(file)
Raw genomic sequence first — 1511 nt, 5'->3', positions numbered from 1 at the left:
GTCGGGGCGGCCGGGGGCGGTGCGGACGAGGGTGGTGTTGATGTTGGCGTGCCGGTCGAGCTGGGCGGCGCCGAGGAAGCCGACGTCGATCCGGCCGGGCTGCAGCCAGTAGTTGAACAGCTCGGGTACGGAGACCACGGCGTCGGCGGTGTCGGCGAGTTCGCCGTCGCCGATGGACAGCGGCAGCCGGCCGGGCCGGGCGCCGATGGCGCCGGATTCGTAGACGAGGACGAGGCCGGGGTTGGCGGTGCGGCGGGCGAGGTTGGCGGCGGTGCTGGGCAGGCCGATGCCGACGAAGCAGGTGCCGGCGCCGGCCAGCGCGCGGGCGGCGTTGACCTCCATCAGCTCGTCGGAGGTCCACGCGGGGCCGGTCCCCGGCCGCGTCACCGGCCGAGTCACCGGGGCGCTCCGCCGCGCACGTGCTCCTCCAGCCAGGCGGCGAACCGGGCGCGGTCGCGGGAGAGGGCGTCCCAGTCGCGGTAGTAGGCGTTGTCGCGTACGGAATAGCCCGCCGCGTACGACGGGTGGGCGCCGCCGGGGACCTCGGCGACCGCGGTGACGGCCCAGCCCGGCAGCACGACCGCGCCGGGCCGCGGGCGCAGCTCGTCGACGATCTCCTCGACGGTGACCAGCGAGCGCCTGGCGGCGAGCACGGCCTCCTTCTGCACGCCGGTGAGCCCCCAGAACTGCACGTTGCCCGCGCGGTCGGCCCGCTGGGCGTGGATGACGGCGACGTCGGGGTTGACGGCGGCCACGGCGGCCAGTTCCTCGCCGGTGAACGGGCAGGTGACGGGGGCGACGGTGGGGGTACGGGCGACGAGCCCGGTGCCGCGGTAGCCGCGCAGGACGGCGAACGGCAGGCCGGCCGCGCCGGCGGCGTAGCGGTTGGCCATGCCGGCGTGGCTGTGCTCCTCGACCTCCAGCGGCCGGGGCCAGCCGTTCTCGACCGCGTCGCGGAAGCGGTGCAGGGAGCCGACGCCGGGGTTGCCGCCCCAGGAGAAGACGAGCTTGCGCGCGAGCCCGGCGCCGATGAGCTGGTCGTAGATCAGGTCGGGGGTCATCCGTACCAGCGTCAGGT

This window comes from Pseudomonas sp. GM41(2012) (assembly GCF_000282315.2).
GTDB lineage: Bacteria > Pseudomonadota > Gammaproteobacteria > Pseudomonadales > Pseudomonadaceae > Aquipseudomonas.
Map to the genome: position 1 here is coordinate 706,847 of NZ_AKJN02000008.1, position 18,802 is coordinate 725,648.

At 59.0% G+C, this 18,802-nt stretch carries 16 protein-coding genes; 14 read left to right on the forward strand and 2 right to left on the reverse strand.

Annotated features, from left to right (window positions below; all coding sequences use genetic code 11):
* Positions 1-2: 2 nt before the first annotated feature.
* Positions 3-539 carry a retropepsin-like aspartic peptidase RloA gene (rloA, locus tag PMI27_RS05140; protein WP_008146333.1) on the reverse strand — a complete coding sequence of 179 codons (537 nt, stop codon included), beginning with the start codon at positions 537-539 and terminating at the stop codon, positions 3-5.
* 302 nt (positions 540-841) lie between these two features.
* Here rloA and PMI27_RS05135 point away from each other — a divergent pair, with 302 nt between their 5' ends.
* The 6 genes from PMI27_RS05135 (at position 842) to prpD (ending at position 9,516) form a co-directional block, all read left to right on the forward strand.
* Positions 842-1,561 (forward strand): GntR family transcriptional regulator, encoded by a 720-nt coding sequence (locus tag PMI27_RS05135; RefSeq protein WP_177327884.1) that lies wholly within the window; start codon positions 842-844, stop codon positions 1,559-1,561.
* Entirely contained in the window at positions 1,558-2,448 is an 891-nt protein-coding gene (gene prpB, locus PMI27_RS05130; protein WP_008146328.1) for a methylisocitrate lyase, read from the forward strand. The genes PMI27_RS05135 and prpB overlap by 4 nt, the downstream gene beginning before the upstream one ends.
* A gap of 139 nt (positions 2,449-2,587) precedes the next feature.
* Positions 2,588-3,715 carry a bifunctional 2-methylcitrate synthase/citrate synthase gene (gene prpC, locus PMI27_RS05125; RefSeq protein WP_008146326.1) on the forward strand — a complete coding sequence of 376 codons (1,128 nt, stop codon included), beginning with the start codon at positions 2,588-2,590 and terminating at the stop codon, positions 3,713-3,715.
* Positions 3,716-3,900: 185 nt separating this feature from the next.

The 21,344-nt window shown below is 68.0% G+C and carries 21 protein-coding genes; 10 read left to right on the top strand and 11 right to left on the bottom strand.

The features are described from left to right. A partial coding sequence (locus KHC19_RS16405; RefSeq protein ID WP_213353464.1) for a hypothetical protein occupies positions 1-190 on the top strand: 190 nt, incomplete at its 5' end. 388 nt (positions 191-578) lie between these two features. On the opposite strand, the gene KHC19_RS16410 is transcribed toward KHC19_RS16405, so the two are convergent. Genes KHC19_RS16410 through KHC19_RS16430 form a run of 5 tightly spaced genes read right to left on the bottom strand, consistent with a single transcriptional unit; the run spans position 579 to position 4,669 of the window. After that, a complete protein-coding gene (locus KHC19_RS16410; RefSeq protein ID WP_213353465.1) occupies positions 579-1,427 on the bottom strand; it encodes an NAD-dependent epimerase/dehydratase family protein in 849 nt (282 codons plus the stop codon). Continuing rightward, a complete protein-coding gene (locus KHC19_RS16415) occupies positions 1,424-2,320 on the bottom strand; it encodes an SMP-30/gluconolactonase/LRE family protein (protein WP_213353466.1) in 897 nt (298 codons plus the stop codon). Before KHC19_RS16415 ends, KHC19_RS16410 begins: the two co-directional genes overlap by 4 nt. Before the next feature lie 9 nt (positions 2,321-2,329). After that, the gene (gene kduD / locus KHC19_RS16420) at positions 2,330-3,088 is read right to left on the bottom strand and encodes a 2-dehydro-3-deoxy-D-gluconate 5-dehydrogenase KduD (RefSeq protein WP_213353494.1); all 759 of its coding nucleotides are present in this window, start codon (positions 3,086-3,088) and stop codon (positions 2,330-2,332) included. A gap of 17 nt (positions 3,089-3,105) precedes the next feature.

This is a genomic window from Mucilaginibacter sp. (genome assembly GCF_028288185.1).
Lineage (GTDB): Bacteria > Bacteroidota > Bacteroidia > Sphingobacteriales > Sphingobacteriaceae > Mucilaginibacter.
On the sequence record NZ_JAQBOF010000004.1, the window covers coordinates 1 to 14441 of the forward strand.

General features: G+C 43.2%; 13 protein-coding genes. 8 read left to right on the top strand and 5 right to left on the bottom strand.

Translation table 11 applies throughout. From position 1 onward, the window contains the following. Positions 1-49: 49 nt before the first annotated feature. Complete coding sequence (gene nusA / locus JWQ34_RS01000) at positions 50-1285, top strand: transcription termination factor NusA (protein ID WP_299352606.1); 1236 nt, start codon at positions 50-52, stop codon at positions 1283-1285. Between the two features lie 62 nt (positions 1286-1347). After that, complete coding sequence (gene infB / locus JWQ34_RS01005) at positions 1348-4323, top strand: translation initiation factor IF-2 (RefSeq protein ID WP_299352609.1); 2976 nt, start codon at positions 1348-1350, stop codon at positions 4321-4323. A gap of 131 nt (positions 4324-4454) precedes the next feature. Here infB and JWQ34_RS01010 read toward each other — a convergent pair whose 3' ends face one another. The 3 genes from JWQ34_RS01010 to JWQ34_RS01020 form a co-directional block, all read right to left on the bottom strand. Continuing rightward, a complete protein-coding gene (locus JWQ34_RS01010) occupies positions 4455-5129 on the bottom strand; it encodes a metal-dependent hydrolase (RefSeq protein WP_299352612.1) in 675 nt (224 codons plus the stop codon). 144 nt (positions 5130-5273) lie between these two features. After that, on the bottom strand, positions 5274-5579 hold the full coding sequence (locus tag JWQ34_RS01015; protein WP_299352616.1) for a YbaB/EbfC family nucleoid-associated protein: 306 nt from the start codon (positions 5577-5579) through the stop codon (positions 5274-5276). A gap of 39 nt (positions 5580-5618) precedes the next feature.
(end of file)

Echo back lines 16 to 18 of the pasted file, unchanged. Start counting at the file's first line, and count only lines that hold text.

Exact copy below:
* Positions 2,588-3,715 carry a bifunctional 2-methylcitrate synthase/citrate synthase gene (gene prpC, locus PMI27_RS05125; RefSeq protein WP_008146326.1) on the forward strand — a complete coding sequence of 376 codons (1,128 nt, stop codon included), beginning with the start codon at positions 2,588-2,590 and terminating at the stop codon, positions 3,713-3,715.
* Positions 3,716-3,900: 185 nt separating this feature from the next.

The 21,344-nt window shown below is 68.0% G+C and carries 21 protein-coding genes; 10 read left to right on the top strand and 11 right to left on the bottom strand.